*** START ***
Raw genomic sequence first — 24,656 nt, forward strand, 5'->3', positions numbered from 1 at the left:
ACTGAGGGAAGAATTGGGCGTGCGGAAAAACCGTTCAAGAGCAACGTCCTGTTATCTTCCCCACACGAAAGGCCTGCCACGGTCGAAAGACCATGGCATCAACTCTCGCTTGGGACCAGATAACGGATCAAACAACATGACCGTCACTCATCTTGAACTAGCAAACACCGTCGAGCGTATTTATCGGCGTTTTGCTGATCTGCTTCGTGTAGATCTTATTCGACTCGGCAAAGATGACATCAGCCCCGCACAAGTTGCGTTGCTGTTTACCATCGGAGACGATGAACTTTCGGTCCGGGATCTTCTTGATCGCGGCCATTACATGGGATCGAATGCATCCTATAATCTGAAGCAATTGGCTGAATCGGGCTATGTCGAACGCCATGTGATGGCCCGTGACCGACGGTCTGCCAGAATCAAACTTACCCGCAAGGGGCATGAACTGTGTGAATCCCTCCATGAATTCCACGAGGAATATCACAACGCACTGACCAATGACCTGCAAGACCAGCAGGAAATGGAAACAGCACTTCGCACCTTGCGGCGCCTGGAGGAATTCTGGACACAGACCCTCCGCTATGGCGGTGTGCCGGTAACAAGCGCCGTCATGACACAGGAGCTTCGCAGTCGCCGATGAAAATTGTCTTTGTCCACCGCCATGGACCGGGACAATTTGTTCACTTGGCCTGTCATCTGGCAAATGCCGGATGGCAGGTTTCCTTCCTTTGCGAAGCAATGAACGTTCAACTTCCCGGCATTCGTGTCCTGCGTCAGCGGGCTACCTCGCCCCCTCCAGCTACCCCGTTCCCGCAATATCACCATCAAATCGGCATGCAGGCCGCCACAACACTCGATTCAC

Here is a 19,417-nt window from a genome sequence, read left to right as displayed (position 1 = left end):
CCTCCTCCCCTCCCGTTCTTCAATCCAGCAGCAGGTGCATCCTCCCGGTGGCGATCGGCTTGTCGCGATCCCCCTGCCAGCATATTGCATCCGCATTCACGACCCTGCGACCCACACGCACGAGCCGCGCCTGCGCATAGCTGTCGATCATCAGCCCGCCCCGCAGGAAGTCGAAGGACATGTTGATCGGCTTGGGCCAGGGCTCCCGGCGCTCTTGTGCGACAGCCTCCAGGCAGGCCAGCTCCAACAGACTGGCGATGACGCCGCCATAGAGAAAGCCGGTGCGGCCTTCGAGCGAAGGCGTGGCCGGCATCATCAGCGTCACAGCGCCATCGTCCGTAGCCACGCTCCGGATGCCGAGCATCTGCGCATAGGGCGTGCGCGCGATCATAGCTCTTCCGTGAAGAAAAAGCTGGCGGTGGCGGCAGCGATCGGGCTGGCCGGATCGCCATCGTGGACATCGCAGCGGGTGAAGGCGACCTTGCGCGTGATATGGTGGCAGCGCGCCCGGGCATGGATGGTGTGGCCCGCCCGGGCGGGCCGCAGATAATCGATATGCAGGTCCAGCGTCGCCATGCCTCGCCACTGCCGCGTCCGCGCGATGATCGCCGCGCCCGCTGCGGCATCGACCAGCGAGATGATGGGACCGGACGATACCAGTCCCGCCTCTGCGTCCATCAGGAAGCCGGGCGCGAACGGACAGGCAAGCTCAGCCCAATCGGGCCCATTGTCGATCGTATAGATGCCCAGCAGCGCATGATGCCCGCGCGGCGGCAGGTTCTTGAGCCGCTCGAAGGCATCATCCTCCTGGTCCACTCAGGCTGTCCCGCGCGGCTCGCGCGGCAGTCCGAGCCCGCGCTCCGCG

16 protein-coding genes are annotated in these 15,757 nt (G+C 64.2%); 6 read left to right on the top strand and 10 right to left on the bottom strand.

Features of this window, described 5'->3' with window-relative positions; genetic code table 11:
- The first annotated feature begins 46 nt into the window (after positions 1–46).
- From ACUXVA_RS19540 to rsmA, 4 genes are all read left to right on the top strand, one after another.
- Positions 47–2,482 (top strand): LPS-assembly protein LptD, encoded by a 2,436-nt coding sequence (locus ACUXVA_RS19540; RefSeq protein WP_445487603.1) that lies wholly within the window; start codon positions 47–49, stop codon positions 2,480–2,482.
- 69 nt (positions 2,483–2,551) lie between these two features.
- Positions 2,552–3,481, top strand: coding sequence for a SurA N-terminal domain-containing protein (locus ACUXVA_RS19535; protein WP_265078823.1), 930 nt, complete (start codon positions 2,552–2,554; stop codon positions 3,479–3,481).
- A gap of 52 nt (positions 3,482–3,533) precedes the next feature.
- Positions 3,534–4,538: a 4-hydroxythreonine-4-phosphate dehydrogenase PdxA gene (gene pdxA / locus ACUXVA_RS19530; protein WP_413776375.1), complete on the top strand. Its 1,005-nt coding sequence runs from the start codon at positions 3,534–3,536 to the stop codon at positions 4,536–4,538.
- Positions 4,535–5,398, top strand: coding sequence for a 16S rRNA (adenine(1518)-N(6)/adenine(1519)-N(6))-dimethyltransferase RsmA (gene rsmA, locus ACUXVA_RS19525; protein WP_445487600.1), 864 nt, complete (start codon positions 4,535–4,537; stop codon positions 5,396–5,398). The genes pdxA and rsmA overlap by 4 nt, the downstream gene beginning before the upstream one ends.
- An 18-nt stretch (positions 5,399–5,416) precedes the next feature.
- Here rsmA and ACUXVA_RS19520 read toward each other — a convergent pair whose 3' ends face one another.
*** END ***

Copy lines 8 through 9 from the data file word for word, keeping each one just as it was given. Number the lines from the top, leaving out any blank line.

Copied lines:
- From ACUXVA_RS19540 to rsmA, 4 genes are all read left to right on the top strand, one after another.
- Positions 47–2,482 (top strand): LPS-assembly protein LptD, encoded by a 2,436-nt coding sequence (locus ACUXVA_RS19540; RefSeq protein WP_445487603.1) that lies wholly within the window; start codon positions 47–49, stop codon positions 2,480–2,482.